Also present in FIG. 4 are four push button drain systems 24 and 26. When depressed, these allow water at the lower ends of their respective rails to drain out. These are normally used after the end of a misting cycle, when the pump is shut down, to drain the Bimini rails of any residual water within the system. At the bottom of the lower rail is the attachment stanchion 80 for the Bimini on the boat deck.

It will be appreciated that the present invention can comprise, in one preferred embodiment, a new and improved Bimini with a built-in misting system. In an alternate preferred embodiment, the invention comprises a retro-fit to an existing Bimini on a boat. Provided the exiting Bimini rails are made of stainless steel, or similar corrosion-resistant material, and the system is relatively new and durable, it can be retrofit to comprise a misting system of the present invention, as will be described further.

FIG. 5 displays the connection of the above-deck system of the present invention with the water supply from below the deck. At the lowest end of the Bimini rail 100, it connects to another length of ¼ inch stainless steel braided pipe 52, connected via a ¼ stainless steel pipe nipple 20. The other end of pipe 52 connects via a ¼ compression nut 36 to a male 46 and female 48 reducing adapter pair to a ⅜ coupler nipple 40, then via a ⅜ compression thread 42 to a ⅜ compression nut 44, and thence to water supply line 54. In a preferred embodiment, male 46 and female 48 reducing adapter pair are of the quick-disconnect design. In combination, the units comprising the interface between above-deck and below-deck supply lines is termed connector system 110, and is seen in detail in FIG. 12. The entire section connects from above deck to below deck via a hole in the deck or rail. This hole is covered by a special bezel 58, which is installed at the top of the hole to enhance the final appearance. This allows the above-deck portion of the current invention to be easily separated from the below-deck portion. This aids in servicing of the invention.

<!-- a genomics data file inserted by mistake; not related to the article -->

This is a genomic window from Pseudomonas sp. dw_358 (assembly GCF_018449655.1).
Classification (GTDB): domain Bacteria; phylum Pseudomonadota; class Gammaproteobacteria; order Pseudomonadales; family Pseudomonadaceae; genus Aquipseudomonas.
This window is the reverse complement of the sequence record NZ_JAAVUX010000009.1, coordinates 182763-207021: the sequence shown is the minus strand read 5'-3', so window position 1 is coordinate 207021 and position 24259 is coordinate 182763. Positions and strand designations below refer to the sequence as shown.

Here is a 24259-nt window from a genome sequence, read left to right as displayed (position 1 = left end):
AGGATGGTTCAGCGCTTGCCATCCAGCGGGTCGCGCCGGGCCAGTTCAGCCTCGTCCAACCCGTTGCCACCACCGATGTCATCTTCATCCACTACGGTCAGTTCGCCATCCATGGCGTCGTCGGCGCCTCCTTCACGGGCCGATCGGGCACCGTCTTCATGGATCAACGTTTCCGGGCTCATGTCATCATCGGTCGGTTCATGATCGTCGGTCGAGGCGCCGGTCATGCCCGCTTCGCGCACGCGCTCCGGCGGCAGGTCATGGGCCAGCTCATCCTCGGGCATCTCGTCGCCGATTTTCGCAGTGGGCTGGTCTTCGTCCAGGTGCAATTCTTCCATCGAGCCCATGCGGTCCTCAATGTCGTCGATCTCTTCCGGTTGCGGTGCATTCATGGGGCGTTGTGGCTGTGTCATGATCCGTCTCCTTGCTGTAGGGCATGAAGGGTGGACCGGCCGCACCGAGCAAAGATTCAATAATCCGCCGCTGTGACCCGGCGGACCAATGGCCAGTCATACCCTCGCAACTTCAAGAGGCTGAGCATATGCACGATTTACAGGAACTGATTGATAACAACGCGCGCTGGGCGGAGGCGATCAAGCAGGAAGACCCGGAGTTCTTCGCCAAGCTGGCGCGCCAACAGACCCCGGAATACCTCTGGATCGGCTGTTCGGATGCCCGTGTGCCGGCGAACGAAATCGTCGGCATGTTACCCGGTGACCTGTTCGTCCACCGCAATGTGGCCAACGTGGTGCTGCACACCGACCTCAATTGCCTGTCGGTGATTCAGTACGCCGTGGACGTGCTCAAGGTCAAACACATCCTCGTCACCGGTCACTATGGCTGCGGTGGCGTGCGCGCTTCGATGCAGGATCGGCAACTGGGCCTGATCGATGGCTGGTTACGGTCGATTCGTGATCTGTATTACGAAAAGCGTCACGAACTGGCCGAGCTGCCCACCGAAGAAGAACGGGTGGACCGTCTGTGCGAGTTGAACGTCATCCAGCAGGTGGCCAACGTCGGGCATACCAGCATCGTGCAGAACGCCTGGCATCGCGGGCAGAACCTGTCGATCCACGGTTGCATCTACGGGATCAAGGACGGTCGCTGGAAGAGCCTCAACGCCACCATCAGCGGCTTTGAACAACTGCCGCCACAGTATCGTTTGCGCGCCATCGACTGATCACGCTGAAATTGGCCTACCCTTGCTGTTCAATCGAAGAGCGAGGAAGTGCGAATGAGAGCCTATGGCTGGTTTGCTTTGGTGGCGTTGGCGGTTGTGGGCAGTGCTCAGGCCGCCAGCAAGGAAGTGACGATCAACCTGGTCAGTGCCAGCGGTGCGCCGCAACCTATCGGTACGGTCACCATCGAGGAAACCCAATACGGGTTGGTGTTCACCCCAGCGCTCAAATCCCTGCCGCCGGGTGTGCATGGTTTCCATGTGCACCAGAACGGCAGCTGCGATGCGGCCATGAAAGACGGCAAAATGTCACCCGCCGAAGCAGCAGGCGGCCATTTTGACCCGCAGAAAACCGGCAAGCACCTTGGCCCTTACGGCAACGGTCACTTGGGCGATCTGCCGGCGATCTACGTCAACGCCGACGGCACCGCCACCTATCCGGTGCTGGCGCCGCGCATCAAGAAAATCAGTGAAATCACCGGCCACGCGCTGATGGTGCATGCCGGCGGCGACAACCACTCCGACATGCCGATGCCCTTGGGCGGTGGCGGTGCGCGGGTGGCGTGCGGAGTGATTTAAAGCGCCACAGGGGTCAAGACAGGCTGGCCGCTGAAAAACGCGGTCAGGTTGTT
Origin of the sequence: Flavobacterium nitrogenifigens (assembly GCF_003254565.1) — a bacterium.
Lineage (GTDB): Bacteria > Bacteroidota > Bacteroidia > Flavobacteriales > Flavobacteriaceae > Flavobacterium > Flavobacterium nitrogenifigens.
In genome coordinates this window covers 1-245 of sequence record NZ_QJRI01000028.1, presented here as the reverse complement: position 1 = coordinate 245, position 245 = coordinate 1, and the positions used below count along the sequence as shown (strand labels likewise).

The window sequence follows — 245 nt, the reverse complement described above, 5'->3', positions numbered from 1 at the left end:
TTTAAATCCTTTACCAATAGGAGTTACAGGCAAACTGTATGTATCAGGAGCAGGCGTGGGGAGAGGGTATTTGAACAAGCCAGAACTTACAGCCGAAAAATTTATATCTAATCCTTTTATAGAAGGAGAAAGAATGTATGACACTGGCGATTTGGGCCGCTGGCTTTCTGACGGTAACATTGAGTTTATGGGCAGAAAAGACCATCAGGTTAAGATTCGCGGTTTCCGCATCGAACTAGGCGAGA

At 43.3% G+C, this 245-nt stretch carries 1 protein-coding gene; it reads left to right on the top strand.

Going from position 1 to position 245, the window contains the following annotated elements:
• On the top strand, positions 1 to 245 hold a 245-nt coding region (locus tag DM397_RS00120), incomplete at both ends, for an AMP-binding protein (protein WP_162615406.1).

The detail of the water supply continues in FIG. 6. The connection from line 52 is reproduced at the top of this figure, as first seen in FIG. 5. Through a cutaway view through the boat hull, we see water supply line 54 continuing down below the deck, and connecting via compression nut 72 to filter 70. Filter 70 is designed to keep small particulate mater out of the misting system. Such matter, if not removed, could clog and impede the mister heads. Such filters are well known in the art. One particular brand of filter that works well in a preferred embodiment of the current invention is the Shurflo® Model 255 strainer. This is available from the Shurflo company, 5900 Katella Road, Cypress, Calif. 90630, website www.shurflo.com.

Immediately next to the filter 70 is the pump 60. The pump provides the driving force for moving water upward through the Bimini rail system and to the mister heads. This requires a pump supplying suitable pressure to the water. Such pumps are well known in the art. One particular brand of pump that works well in a preferred embodiment of the current invention is the Shurflo® Blaster series pump. This also is available from the Shurflo company, 5900 Katella Road, Cypress, Calif., 90630, website www.shurflo.com.